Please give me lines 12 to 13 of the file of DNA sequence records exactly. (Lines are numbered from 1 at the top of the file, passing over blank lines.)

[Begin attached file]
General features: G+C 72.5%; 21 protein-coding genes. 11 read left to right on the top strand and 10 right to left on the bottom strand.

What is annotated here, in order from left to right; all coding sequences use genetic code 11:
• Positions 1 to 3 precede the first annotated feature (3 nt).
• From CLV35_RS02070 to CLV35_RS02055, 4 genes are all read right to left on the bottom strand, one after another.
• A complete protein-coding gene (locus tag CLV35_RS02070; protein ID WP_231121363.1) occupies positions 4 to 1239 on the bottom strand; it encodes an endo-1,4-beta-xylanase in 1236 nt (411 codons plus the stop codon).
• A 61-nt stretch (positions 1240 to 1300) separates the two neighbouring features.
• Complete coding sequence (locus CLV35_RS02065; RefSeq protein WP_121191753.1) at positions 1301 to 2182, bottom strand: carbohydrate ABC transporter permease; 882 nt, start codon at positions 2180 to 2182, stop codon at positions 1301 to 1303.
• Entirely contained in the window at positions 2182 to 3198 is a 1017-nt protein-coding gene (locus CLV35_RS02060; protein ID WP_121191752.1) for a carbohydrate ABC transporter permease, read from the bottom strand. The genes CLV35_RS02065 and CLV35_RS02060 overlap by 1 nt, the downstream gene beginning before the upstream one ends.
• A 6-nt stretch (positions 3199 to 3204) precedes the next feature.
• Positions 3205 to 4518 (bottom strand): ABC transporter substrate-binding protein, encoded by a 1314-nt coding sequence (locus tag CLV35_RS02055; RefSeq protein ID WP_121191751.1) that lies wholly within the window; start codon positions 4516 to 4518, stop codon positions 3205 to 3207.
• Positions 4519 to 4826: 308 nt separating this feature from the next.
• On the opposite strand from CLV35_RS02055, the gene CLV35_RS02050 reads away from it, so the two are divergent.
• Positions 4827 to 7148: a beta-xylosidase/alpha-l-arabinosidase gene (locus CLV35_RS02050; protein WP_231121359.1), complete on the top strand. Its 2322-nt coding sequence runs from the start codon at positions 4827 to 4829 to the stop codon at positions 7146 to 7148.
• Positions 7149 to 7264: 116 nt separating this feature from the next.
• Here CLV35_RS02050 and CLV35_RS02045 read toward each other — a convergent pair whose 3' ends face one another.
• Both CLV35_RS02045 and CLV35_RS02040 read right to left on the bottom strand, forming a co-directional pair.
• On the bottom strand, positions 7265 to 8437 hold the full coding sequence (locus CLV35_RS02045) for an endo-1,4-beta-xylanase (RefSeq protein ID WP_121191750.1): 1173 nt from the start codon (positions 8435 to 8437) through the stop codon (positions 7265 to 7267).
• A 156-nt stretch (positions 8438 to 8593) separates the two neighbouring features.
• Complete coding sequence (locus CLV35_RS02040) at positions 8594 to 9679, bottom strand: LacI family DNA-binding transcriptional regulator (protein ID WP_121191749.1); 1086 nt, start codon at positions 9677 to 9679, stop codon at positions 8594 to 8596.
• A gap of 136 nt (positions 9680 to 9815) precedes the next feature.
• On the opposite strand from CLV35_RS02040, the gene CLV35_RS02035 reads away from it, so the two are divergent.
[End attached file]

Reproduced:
• On the opposite strand from CLV35_RS02055, the gene CLV35_RS02050 reads away from it, so the two are divergent.
• Positions 4827 to 7148: a beta-xylosidase/alpha-l-arabinosidase gene (locus CLV35_RS02050; protein WP_231121359.1), complete on the top strand. Its 2322-nt coding sequence runs from the start codon at positions 4827 to 4829 to the stop codon at positions 7146 to 7148.